The Employee Retirement Income Security Act (“ERISA”) regulates the administration of employee benefit plans. ERISA aims to protect the interest of employee-beneficiaries by setting minimum standards for employee benefit plans and voluntarily established pensions. The Act’s preemption clause works to prevent states from regulating these same plans. Initially, a state statute was considered to violate the preemption clause when it possessed, “a connection with, or reference to, covered employee benefit plans.” A few years later the standard was modified, states were considered to have violated ERISA preemption if the state, “mandates employee benefit structures or their administration.”
On November 3, 2020 new rules from the Health and Human Services Department concerning information blocking in healthcare will come into effect. The rules are an implementation of the 21st Century Cures Act (“Act”) which is the latest in the government’s effort to lower costs and allow for greater patient access to electronic health information (“EHI”). The Act aims to prevent covered healthcare providers from restricting the flow of EHI in inappropriate ways. Violations of the new Act may result in considerable civil fines.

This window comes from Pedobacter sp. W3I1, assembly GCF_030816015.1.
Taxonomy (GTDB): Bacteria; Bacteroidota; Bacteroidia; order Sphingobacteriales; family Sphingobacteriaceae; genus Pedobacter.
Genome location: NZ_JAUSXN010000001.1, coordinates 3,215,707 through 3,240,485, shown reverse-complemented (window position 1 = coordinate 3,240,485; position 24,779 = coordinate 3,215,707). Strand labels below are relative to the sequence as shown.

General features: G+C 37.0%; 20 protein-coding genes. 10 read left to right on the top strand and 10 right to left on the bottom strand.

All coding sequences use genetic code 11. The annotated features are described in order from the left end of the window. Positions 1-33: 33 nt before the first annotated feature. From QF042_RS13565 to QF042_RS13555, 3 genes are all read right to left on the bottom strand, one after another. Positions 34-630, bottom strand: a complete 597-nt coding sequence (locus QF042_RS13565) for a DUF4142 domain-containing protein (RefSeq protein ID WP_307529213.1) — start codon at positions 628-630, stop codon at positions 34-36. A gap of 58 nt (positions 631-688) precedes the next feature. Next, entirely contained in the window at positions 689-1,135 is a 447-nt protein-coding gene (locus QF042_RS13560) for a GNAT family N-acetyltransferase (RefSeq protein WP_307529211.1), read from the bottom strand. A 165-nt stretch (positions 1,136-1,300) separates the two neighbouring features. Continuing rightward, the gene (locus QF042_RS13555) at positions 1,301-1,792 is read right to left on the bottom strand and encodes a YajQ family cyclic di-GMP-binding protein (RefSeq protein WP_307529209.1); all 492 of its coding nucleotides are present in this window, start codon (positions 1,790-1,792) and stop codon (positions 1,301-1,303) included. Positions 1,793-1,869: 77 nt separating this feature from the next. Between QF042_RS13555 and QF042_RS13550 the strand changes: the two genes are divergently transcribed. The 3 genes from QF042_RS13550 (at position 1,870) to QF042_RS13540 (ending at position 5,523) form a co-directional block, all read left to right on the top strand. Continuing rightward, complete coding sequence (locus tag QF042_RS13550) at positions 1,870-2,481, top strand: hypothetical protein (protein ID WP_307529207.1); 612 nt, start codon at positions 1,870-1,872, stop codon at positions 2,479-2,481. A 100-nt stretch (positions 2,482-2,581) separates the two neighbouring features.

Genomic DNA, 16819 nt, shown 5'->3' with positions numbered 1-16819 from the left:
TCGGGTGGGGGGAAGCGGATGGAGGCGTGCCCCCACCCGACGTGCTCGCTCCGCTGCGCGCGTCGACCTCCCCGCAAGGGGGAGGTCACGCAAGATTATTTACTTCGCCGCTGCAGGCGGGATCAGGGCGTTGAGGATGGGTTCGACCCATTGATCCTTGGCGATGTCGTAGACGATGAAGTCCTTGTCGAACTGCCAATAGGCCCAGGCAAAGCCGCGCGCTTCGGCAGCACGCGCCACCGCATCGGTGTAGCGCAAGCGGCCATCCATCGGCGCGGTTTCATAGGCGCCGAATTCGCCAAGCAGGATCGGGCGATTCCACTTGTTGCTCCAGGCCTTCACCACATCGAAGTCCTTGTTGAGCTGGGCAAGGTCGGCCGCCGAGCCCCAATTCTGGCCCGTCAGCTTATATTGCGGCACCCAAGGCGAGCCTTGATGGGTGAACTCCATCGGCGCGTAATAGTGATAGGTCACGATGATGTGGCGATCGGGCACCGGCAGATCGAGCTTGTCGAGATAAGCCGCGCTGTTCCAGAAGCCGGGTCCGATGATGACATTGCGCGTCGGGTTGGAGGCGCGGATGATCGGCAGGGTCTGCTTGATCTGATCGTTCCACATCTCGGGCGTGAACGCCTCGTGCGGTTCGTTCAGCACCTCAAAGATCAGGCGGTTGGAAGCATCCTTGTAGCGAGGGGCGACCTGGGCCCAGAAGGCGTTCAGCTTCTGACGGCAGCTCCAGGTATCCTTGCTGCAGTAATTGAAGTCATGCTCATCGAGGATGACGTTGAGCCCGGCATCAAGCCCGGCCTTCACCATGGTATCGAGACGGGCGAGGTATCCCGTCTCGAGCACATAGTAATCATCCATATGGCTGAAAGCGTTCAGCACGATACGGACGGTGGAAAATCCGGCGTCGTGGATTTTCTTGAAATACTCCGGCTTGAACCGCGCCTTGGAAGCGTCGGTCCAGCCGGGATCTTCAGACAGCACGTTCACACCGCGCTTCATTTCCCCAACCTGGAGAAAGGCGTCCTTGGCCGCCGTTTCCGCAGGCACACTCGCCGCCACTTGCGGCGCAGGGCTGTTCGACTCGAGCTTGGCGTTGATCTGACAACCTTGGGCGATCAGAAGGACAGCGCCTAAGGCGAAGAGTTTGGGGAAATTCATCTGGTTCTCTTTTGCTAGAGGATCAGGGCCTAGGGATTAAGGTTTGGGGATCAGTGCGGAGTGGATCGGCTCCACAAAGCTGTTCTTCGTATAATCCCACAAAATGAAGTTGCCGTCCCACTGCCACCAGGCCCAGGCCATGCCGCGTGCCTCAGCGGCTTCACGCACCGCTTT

Every time we turn on the news, someone is either talking about immigration reform or health care reform. Health care and immigration are two major areas that President Trump promised to address and is attempting to tackle within his first two years in office. Although most would not consider that these two issues would overlap, in today’s American health care system, Americans need immigrants. Immigrants contribute a great deal to our medical research, make up a large percentage of our health care providers, and subsidize health insurance premiums.